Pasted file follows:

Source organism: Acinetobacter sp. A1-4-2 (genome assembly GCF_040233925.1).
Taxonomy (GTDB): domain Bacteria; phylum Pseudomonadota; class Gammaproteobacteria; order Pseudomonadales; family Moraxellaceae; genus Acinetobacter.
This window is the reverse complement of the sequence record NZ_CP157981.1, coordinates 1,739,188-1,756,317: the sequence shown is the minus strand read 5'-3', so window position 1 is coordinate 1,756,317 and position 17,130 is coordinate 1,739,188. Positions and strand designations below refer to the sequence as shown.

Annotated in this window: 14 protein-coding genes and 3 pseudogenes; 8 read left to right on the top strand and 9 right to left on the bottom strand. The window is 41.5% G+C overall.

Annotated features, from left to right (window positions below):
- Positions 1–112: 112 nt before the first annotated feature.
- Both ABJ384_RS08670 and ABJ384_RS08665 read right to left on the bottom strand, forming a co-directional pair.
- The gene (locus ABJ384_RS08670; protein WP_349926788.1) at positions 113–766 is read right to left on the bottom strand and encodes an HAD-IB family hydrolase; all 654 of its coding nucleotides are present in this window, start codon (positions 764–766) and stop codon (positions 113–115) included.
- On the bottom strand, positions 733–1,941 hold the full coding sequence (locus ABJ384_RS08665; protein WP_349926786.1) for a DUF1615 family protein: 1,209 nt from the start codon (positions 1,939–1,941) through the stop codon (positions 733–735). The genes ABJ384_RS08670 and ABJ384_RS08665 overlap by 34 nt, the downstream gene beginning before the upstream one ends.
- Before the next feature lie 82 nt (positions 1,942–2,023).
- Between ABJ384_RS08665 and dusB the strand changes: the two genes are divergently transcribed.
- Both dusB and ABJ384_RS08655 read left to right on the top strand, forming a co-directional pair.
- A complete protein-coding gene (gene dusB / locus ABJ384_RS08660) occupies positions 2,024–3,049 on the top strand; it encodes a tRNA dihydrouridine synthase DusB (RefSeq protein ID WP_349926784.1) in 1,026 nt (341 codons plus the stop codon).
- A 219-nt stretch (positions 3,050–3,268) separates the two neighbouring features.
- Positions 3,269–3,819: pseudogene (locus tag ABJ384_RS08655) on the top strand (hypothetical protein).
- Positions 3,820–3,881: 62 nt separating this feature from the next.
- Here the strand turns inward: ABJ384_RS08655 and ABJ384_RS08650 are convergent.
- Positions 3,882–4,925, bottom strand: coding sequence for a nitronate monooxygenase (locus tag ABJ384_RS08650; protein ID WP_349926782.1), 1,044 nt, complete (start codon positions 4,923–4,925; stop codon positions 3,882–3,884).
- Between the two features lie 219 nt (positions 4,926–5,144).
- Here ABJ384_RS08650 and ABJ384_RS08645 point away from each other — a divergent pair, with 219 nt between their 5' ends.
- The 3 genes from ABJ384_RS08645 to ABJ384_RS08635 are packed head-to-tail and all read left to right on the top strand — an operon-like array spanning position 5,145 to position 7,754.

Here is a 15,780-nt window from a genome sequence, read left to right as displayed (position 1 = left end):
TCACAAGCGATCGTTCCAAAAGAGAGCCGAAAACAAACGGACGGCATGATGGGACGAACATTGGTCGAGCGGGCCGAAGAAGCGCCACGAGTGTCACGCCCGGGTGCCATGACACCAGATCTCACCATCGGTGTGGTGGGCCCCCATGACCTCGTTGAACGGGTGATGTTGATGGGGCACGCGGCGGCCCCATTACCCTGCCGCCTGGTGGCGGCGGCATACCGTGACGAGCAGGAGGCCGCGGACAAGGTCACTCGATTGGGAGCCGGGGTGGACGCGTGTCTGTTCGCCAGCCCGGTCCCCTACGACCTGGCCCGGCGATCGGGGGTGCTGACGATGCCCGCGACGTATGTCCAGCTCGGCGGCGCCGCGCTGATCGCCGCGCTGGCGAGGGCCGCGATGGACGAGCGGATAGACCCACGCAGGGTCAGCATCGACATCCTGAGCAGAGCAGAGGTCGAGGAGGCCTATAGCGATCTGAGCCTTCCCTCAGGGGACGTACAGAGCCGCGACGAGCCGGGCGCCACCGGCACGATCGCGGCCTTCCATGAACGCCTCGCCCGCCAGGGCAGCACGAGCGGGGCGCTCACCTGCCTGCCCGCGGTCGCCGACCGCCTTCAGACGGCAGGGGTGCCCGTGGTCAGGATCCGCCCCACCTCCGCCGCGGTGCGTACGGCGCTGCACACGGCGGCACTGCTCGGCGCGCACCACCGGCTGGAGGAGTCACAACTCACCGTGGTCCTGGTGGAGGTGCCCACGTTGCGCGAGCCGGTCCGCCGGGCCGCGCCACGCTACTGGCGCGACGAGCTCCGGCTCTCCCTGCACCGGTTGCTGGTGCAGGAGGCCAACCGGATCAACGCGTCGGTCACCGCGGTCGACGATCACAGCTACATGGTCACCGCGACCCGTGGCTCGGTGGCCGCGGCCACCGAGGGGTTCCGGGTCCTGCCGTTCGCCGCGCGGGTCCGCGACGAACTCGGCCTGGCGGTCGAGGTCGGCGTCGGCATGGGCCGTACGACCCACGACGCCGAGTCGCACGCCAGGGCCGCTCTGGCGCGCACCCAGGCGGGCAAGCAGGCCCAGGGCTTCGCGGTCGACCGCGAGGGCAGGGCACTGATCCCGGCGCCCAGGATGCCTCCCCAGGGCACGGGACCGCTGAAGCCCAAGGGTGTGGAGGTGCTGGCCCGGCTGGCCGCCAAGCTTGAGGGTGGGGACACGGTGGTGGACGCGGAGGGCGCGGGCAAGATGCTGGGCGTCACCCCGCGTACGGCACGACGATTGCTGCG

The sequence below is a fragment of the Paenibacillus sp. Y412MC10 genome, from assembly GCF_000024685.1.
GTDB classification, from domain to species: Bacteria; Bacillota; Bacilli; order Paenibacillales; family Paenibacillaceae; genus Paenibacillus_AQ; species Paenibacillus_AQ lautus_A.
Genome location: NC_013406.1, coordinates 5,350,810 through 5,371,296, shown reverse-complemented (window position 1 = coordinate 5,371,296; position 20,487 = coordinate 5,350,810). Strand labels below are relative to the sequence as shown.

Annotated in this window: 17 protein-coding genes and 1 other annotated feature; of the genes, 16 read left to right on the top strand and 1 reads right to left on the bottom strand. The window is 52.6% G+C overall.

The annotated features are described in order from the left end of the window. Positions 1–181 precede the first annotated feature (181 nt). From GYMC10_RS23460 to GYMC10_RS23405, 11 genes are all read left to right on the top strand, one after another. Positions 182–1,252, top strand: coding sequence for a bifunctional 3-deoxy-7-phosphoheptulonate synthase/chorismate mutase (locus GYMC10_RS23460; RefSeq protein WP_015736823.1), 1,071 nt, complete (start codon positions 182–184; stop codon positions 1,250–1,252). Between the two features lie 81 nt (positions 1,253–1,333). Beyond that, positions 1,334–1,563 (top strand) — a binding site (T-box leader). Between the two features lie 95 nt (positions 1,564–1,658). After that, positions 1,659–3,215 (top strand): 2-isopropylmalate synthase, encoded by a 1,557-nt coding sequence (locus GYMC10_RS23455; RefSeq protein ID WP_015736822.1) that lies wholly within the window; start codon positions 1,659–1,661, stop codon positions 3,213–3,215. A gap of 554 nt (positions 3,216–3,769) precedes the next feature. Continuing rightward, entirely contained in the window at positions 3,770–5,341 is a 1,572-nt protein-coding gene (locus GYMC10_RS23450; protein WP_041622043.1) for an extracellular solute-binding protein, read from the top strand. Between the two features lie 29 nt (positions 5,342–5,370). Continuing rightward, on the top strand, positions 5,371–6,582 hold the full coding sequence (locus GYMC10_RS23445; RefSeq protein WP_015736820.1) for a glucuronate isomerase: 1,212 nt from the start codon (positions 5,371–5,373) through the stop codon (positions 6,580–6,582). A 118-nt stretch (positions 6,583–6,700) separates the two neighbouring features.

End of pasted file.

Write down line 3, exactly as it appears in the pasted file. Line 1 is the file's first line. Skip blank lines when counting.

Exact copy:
This window is the reverse complement of the sequence record NZ_CP157981.1, coordinates 1,739,188-1,756,317: the sequence shown is the minus strand read 5'-3', so window position 1 is coordinate 1,756,317 and position 17,130 is coordinate 1,739,188. Positions and strand designations below refer to the sequence as shown.